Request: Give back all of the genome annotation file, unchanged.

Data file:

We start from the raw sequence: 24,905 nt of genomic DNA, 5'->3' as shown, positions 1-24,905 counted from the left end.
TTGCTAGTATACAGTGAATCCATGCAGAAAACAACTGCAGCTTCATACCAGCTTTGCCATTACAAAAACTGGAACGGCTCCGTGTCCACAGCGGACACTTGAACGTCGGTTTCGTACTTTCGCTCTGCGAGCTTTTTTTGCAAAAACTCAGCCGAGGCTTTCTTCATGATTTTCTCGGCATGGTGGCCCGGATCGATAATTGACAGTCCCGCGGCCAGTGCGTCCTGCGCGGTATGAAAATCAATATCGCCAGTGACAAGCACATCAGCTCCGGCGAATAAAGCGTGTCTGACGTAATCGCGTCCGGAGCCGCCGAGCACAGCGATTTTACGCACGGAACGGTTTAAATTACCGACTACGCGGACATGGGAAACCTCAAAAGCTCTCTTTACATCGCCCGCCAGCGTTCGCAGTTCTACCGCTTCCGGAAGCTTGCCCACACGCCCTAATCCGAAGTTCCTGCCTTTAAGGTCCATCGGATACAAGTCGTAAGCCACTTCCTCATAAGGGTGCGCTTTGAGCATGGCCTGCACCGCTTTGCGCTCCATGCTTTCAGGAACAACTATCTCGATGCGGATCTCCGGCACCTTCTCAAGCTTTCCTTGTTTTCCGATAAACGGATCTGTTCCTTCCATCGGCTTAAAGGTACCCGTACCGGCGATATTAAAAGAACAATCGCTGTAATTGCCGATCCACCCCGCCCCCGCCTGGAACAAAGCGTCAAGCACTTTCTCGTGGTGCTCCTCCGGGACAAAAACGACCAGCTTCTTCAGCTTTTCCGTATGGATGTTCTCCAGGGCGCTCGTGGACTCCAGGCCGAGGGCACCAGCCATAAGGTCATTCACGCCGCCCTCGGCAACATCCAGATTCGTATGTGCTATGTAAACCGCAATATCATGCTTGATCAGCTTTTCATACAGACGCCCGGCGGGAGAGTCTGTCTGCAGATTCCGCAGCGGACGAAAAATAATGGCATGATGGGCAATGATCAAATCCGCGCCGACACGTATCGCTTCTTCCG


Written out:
We start from the raw sequence: 24,905 nt of genomic DNA, 5'->3' as shown, positions 1-24,905 counted from the left end.
TTGCTAGTATACAGTGAATCCATGCAGAAAACAACTGCAGCTTCATACCAGCTTTGCCATTACAAAAACTGGAACGGCTCCGTGTCCACAGCGGACACTTGAACGTCGGTTTCGTACTTTCGCTCTGCGAGCTTTTTTTGCAAAAACTCAGCCGAGGCTTTCTTCATGATTTTCTCGGCATGGTGGCCCGGATCGATAATTGACAGTCCCGCGGCCAGTGCGTCCTGCGCGGTATGAAAATCAATATCGCCAGTGACAAGCACATCAGCTCCGGCGAATAAAGCGTGTCTGACGTAATCGCGTCCGGAGCCGCCGAGCACAGCGATTTTACGCACGGAACGGTTTAAATTACCGACTACGCGGACATGGGAAACCTCAAAAGCTCTCTTTACATCGCCCGCCAGCGTTCGCAGTTCTACCGCTTCCGGAAGCTTGCCCACACGCCCTAATCCGAAGTTCCTGCCTTTAAGGTCCATCGGATACAAGTCGTAAGCCACTTCCTCATAAGGGTGCGCTTTGAGCATGGCCTGCACCGCTTTGCGCTCCATGCTTTCAGGAACAACTATCTCGATGCGGATCTCCGGCACCTTCTCAAGCTTTCCTTGTTTTCCGATAAACGGATCTGTTCCTTCCATCGGCTTAAAGGTACCCGTACCGGCGATATTAAAAGAACAATCGCTGTAATTGCCGATCCACCCCGCCCCCGCCTGGAACAAAGCGTCAAGCACTTTCTCGTGGTGCTCCTCCGGGACAAAAACGACCAGCTTCTTCAGCTTTTCCGTATGGATGTTCTCCAGGGCGCTCGTGGACTCCAGGCCGAGGGCACCAGCCATAAGGTCATTCACGCCGCCCTCGGCAACATCCAGATTCGTATGTGCTATGTAAACCGCAATATCATGCTTGATCAGCTTTTCATACAGACGCCCGGCGGGAGAGTCTGTCTGCAGATTCCGCAGCGGACGAAAAATAATGGCATGATGGGCAATGATCAAATCCGCGCCGACACGTATCGCTTCTTCCG